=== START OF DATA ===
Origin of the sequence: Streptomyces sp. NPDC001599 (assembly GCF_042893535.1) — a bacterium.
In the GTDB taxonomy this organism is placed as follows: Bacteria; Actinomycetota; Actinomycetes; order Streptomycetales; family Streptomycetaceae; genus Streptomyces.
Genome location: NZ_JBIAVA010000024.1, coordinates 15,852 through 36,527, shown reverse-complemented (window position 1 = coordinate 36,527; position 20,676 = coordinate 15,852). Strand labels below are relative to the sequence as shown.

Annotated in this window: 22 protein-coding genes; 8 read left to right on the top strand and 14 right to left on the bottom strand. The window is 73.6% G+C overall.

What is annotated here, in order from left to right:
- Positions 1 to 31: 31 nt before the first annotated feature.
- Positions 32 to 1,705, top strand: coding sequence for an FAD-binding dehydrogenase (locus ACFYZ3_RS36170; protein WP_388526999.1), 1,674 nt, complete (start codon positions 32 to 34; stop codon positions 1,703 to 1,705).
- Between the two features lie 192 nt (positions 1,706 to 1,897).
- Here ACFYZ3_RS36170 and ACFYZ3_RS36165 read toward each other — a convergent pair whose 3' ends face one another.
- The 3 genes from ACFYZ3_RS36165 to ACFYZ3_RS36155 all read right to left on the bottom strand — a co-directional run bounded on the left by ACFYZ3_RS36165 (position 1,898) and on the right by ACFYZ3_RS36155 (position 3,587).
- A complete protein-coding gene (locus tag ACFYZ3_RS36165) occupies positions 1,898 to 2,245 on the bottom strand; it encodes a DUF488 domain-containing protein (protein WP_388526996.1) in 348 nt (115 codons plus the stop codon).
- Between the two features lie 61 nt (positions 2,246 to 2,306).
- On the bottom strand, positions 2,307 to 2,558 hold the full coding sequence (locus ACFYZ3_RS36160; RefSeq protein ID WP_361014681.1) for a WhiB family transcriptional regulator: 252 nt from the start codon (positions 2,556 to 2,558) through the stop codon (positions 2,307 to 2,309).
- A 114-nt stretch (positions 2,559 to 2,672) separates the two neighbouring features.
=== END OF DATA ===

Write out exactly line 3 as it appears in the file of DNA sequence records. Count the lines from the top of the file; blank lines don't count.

Genome location: NZ_JBIAVA010000024.1, coordinates 15,852 through 36,527, shown reverse-complemented (window position 1 = coordinate 36,527; position 20,676 = coordinate 15,852). Strand labels below are relative to the sequence as shown.